A recent survey in Germany made me wonder. The question of the survey was: Are Vegans misanthropic?* and it was undertaken with 707 vegans in Germany (445 women, 257 men and 5 transsexuals) between 16 and 84 years old.
Not to my surprise, the results showed that the misanthropic vegan is a cliché and that vegans actually care a lot about their fellow human beings. More than 90% of vegans mentioned that they care about social justice, equality for handicapped and sick people, equality for gay and bisexuals, care about overcoming racism and anti-Semitism, care about gender equality and environmental conservation and are against the exploitation of third world countries. Nearly 90 % mentioned that it is critical to provide support to refugees. Although there was no control group with non-vegans to understand if vegans are more philanthropic than non-vegans, the survey still tells us a story: vegans care a lot about their fellow human beings.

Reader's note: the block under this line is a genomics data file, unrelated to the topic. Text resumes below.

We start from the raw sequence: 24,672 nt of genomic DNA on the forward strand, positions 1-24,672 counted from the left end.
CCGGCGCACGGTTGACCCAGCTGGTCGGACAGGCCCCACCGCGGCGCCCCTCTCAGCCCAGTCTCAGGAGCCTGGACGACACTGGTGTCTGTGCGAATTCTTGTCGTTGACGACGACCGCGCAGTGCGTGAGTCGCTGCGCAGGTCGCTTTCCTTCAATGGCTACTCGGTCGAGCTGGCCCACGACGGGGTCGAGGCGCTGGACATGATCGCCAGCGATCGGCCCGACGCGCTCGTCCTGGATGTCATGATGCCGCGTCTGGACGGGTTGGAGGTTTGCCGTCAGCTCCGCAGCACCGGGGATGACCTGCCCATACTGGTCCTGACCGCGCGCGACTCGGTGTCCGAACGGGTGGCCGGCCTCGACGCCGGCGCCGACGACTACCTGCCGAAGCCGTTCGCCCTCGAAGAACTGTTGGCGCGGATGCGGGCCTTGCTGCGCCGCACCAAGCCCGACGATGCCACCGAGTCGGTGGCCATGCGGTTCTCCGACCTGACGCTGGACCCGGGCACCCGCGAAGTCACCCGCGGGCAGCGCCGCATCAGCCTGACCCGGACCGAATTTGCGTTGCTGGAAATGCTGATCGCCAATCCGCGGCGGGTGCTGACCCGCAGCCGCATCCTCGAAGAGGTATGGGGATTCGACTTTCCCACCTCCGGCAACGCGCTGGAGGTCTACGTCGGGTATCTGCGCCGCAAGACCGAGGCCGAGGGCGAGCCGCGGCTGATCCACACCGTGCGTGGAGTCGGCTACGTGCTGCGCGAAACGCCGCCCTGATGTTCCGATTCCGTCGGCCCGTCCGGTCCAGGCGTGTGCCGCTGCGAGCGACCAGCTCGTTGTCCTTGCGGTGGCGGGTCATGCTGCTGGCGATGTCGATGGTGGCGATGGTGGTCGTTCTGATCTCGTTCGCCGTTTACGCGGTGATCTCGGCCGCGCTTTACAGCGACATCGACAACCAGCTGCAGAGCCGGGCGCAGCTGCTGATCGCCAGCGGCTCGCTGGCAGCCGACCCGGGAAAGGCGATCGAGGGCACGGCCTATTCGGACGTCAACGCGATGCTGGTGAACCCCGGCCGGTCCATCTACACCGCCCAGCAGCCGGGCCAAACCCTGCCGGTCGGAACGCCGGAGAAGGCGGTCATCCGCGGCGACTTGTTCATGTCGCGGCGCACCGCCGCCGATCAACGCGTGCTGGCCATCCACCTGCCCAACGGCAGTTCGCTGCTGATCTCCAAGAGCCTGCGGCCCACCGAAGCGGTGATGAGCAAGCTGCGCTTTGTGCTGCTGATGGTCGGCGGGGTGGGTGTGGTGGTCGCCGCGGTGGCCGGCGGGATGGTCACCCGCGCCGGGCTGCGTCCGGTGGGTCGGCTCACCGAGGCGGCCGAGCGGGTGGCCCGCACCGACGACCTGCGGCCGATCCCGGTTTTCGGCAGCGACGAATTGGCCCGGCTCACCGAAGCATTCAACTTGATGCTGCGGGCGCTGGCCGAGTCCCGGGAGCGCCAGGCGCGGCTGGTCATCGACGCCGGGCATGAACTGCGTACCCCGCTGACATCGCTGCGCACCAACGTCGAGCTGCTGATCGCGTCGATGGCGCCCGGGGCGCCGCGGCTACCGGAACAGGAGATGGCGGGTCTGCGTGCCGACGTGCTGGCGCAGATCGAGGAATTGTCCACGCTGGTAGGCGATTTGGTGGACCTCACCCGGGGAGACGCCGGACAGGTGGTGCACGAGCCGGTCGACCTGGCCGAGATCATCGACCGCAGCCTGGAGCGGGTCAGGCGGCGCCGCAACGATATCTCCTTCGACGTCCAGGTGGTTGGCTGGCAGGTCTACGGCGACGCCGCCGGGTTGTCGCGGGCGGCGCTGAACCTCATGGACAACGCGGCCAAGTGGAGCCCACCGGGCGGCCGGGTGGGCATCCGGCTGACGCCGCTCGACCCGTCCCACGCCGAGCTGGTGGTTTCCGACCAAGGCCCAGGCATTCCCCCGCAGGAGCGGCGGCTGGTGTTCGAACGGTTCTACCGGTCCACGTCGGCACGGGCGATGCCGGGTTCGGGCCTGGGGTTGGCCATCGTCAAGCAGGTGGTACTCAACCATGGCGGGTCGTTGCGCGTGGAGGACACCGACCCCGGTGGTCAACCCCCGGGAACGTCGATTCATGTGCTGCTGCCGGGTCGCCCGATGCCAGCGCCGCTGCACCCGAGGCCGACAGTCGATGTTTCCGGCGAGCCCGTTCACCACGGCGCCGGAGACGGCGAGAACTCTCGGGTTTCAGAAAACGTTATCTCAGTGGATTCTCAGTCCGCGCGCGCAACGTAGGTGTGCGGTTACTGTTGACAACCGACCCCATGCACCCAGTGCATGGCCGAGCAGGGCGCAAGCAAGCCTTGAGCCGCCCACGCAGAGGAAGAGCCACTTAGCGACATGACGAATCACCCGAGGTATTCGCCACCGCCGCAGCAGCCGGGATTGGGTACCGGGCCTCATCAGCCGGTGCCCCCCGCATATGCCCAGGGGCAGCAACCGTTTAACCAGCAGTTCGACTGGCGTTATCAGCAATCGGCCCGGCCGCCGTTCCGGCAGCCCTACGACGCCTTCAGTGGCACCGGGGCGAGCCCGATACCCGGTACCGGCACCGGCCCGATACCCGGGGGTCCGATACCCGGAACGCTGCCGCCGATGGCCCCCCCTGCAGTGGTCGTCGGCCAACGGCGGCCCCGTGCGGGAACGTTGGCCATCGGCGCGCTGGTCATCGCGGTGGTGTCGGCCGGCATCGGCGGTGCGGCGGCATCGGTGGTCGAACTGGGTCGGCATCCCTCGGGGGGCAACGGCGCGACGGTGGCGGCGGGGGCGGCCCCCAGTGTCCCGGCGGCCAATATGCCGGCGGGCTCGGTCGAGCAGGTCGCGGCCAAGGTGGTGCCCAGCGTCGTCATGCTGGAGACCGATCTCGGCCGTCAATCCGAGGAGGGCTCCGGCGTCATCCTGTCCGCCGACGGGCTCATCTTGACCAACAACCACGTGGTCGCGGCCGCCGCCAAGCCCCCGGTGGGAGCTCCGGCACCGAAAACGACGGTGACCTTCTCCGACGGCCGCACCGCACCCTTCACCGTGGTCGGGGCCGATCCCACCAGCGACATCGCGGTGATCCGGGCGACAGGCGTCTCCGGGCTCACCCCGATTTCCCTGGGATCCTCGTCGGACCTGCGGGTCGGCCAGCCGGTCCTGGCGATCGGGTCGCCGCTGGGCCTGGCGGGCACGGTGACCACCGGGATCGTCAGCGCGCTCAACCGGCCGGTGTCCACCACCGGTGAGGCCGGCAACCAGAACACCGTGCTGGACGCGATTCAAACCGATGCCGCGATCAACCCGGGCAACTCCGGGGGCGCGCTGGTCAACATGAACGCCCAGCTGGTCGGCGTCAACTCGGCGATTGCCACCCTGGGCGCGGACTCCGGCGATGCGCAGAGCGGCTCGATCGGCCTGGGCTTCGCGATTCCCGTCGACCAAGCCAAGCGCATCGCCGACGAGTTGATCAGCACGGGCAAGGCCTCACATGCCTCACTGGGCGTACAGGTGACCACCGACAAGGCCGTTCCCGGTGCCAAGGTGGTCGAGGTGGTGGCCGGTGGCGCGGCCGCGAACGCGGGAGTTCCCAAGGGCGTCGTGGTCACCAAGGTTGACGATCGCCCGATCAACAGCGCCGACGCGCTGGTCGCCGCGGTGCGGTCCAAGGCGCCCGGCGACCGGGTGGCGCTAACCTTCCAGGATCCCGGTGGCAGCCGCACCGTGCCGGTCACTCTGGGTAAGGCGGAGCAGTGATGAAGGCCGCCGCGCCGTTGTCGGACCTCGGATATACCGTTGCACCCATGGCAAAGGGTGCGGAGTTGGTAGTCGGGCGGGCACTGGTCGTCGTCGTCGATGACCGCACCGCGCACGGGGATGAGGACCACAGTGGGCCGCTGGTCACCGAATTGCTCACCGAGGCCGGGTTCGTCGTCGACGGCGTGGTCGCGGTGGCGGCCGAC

After reading the results of this survey, I wondered, where does this cliché come from? I certainly love my fellow human beings and would consider myself a philanthropic. However, as vegans we might often hear the criticism that we think that we are morally superior to meat-eating people or that we are ‚too complicated‘ when it comes to shared meals in family or friends gatherings. As we question the norm in our world where consuming animal products are taken for granted, can this be a defense mechanism of non-vegans to judge us as misanthropic?
What do you think where this cliché comes from? And do you think it would help the vegan movement to disprove this cliché? I’d be very interested to hear your thoughts about this topic.
*The survey was done by www.vegan.eu and www.gleichklang.de.